As the world’s economy heads deeper into recession, people around the globe have their eyes glued with hope on the ‘American Recovery and Reinvestment Act of 2009’ (ARRA). People have high hopes that the ‘American Recovery and Reinvestment Act’, which took effect on February 17, 2009, will be a complete success at jump-starting the US and world economies.
U.S. President Barack Obama signs the ARRA into law on February 17, 2009 in Denver, Colorado. Vice President Joe Biden stands behind him.
Estimated Macroeconomic Impacts of the American Recovery and Reinvestment Act of 2009
The above graph illustrates the estimated difference between potential GDP in the Congressional Budget Office’s (CBO) Baseline and the actual GDP with and without the impact of the ARRA of 2009.
As per CBO’s estimation, in the short run ARRA will raise the GDP and increase employment by adding to the aggregate demand, thereby boosting the utilization of labor and capital that would otherwise remain unused because the economy is in recession.
Most of the budgetary effects of the legislation are estimated to occur over the next few years, and as those effects diminish, the short-run impact on the economy will fade.
ARRA Restricts Certain H-1B Workers
Unfortunately, the new rules set by the ARRA and not immigration neutral and impose additional requirements and restrictions. These restrictions fall solely upon H-1B filings made by employers that received funding under the Emergency Economic Stabilization Act of 2008 (the so-called TARP Bill), or those receiving certain short-term, low-interest loans through the Federal Reserve. These changes are significant, both for the particular employers affected as well as for the policy and politics they represent. They do not impact most H-1B employees working currently, however; even those working for affected employers.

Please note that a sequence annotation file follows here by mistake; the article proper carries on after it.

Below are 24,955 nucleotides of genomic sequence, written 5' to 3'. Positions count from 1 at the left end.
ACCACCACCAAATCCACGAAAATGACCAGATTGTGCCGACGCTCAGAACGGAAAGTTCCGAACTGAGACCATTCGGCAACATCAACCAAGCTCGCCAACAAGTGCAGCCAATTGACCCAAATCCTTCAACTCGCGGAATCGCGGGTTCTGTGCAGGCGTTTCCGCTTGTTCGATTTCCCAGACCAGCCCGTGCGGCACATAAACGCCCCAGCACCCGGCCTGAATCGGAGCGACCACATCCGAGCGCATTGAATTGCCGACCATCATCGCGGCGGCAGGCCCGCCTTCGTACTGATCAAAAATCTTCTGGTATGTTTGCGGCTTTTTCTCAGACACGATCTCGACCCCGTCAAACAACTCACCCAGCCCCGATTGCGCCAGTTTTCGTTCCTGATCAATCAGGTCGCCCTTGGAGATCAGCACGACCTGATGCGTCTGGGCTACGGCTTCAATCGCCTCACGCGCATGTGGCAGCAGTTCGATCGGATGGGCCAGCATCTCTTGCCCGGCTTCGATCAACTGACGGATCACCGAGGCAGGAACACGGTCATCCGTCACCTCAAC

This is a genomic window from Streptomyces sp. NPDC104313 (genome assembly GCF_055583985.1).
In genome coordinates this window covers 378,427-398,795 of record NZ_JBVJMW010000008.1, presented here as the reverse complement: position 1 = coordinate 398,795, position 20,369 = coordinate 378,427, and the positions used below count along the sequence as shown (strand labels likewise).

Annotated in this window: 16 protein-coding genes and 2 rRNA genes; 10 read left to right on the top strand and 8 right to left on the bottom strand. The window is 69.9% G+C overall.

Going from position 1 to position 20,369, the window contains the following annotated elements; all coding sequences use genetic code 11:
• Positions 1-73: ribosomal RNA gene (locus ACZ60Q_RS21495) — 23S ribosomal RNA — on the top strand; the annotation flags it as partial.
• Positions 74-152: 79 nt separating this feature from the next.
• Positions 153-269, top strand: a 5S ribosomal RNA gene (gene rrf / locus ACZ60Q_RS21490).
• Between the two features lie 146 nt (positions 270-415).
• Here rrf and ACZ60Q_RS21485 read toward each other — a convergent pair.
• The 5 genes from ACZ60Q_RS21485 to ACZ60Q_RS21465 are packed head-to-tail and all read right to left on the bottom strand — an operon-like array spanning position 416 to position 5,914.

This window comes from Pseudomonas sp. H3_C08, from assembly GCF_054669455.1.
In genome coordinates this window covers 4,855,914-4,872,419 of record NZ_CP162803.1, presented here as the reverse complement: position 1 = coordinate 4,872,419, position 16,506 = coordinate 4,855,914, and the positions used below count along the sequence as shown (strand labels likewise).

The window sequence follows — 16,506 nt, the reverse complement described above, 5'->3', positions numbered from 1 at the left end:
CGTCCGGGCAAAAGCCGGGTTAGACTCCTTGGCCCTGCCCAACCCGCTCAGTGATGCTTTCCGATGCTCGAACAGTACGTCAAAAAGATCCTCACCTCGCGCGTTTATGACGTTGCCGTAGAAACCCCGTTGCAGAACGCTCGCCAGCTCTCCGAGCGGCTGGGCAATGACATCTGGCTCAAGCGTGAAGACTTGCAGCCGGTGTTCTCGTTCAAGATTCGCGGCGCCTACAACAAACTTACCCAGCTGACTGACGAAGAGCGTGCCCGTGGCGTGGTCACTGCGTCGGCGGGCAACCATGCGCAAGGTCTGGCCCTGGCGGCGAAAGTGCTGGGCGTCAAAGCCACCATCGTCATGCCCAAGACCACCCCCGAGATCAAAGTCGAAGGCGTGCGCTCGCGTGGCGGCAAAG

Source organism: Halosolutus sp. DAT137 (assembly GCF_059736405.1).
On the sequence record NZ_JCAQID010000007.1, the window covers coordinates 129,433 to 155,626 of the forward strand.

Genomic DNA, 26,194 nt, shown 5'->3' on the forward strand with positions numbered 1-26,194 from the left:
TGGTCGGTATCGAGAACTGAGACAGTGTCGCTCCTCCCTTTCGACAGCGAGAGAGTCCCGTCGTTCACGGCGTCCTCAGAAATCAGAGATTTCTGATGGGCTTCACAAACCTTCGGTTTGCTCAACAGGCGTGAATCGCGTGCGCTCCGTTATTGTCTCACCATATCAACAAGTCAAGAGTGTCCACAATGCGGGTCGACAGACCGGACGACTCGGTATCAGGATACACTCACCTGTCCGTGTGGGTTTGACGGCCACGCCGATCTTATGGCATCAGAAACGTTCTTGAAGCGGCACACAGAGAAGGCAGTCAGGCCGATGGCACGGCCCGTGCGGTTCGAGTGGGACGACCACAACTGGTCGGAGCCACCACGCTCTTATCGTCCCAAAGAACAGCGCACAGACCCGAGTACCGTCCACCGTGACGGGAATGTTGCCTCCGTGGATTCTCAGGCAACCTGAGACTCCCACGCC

H-1B FY2010: Time to Start the Process
As the time moves forward, we are heading closer to the H-1B filing season. March is a crucial month in immigration. It’s the time for companies to prepare their applications and get ready to file for H-1B Visas. The initial filing date for H-1B visas for Fiscal Year 2010 (FY 2010) is April 1, 2009.
It is possible that, due to the economy, the number of H-1B filings may be fewer this time than in recent years. People and companies around the globe are certainly feeling the pain of the US economic recession. More than 500,000 employees were laid off in January 2009 alone. One US senator has gone so far as to request that Microsoft to lay off H-1B workers before American workers.
Because more than 1 Million jobs have been lost in last few months finding a job right now is very difficult. Further evidence of the economic times shows through the fact that many foreign nationals applied for H-1Bs last year, got selected in lottery, but did not come to the US because their employer did not send the approval papers for visa stamping. There are not many job openings available right now, and employers that do have available opennings may see more than 1000 people apply for a single position. Many employees (H-1B and otherwise) are “on the bench,” trying hard to find any contract position. But, not many positions are open in this job market.
Expected Number of H-1B visas for FY 2010
It’s really hard to predict number of H-1B petitions the USCIS will receive this year during the initial filing period, but it is anticipated that the number will be 20 to 30% lower than last year. Many foreign nationals are opting to stay in their respective home countries and find a position rather than applying for an H-1B and living with risk and uncertainty of losing their job after coming to US.